ECONOMIC PULSE: Trade Balance and External Debts April 17, 2018 344

Trade Balance – March 2018

  •  Indonesia recorded a trade surplus of USD 1.09 bn, the biggest in six months, following three consecutive month deficit as growth in imports moderated more than expected, while exports were stronger.
  • Exports in March rose 6.14% (Y/Y) to USD 15.58 bn, sharply weaker than February’s 12.04%. Oil and Gas (O&G) exports tumbled 11.46% (Y/Y) while Non-O&G exports expanded 8.16% (Y/Y) supported by a marked increase in exports of herbs, coffee and corn.
  • By volume, exports in March rose 8.10% (Y/Y) with O&G exports declined 18.95% (Y/Y) and Non-O&G exports rose 10.56% (Y/Y). On a monthly basis, exports jumped 12.66% as the growth in Non-O&G exports (+14.29%) was nearly doubled the contraction (-7.26%) in O&G exports.
  • China continues to be the main destination for Non-O&G exports with shipments to that country totalled USD 2.36 bn in March or increase 14.39% compared to previous month. Other major export destination includes Japan, USA, India, Singapore and South Korea.
  • Cumulatively, exports stood at USD 44.26 bn (+8.78% Y/Y) in 1Q18, underpinned by robust growth of 9.53% in Non-O&G which contributed 90.84% to total exports. O&G exports only rose 1.8% (Y/Y).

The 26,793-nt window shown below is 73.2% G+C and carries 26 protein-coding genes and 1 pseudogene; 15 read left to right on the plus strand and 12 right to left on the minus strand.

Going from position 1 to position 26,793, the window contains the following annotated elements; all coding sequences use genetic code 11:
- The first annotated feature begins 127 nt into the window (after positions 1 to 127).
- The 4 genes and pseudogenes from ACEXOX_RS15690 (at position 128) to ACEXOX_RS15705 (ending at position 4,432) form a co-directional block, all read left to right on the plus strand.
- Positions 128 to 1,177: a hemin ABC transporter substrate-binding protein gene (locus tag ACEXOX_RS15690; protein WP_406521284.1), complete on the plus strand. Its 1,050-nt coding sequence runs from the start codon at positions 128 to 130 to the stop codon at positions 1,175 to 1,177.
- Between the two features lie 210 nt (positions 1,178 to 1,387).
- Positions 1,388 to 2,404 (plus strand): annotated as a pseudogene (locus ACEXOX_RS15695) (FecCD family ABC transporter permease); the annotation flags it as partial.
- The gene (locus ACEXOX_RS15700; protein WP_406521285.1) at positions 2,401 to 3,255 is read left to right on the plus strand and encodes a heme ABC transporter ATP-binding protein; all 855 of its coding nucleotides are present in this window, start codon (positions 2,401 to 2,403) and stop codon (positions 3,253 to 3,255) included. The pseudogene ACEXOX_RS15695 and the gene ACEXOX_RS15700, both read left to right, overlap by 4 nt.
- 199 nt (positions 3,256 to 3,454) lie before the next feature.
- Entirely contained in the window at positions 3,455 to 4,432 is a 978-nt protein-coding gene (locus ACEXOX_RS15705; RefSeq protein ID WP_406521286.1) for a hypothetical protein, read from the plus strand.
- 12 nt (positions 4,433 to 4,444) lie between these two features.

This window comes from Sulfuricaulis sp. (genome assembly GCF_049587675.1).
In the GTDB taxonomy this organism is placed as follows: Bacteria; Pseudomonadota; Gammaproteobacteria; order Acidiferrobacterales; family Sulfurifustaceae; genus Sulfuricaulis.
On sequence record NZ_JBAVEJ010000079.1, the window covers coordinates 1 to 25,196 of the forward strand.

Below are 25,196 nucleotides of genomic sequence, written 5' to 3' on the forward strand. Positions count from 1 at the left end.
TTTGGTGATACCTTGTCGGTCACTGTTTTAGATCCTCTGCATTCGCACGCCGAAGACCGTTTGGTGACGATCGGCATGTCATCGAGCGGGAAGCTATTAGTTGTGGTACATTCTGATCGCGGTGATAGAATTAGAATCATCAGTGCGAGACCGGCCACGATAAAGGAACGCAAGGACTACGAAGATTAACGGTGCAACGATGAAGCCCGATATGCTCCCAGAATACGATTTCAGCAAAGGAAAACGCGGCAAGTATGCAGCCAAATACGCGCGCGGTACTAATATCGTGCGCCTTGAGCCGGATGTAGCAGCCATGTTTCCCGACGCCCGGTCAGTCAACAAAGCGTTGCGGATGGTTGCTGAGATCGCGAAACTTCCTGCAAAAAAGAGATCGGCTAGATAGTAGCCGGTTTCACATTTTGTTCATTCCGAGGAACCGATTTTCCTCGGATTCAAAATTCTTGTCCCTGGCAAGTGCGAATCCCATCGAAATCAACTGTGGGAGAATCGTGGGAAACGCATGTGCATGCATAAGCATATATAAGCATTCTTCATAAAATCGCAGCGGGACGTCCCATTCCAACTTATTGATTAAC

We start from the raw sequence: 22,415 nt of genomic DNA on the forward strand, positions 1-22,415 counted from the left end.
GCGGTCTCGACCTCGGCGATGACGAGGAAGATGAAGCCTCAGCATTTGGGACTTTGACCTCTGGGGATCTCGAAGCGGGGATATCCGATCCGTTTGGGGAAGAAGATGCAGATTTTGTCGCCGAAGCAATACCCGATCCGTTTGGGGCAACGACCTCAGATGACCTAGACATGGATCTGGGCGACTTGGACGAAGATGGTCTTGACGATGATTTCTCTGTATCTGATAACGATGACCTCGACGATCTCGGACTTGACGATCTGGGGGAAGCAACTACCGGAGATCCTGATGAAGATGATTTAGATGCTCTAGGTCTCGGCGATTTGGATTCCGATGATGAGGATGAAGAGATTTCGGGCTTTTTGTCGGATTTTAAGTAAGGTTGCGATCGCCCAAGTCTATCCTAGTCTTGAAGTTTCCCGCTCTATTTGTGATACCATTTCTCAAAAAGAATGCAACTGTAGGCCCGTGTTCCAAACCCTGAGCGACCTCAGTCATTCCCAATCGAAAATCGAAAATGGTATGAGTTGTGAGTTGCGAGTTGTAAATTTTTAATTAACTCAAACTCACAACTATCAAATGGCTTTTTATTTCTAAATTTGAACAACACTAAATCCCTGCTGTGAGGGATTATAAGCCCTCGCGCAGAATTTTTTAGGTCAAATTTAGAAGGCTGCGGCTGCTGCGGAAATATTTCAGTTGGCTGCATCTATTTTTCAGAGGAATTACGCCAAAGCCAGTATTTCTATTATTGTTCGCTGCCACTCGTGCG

• Imports grew just 9.07% (Y/Y), decelerating from February’s 24.94% as O&G imports shrank 0.64% (Y/Y) while Non-O&G imports booked 11% (Y/Y) increase. On a monthly basis, Non-O&G imports from both Japan and the U.S. shot up 17.84% and 25% respectively at a time when Non-O&G imports China fell 17.82%.
  • Imports of consumption goods in March fell 12.8% (m-t-m) due to steep appreciation of USD/IDR that started in February. Imports on both raw materials and capital goods reversed its course by rising 2.62% (m-t-m) and 8.99% (m-t-m) respectively following a decline of 7.95% (m-t-m) and 9.20% (m-t-m).
  • It was in-line with the Manufacturing Purchasing Managers’ Index (PMI) data which showed that manufacturers raised their purchasing activity to support new orders (domestic and overseas) and to build their inventories to ensure a timely completion of backlog orders. In other word, it implied an upturn in household or domestic consumption as well as export demand.
  • For January – March 2018 period, imports reached USD 43.9 bn (+20.12%) compared to the same period last year driven primarily by Non-O&G imports (+23.9%). O&G imports showed lacklustre growth of 2.71% Y/Y), dragged down by Oil Products (-10.6% Y/Y) and Natural Gas (-10.98% Y/Y). Crude oil imports, on the other hand, soared 42.6% (Y/Y).
  • Thanks to the big surplus in March, the 1Q18 overall trade balance swung back into surplus (USD 282.8 mn), much lower compared to the USD 4.1 bn surplus in 1Q17. Nonetheless, it lends hope that the Current Account Deficit (CAD) would not exceed 2% of the GDP.

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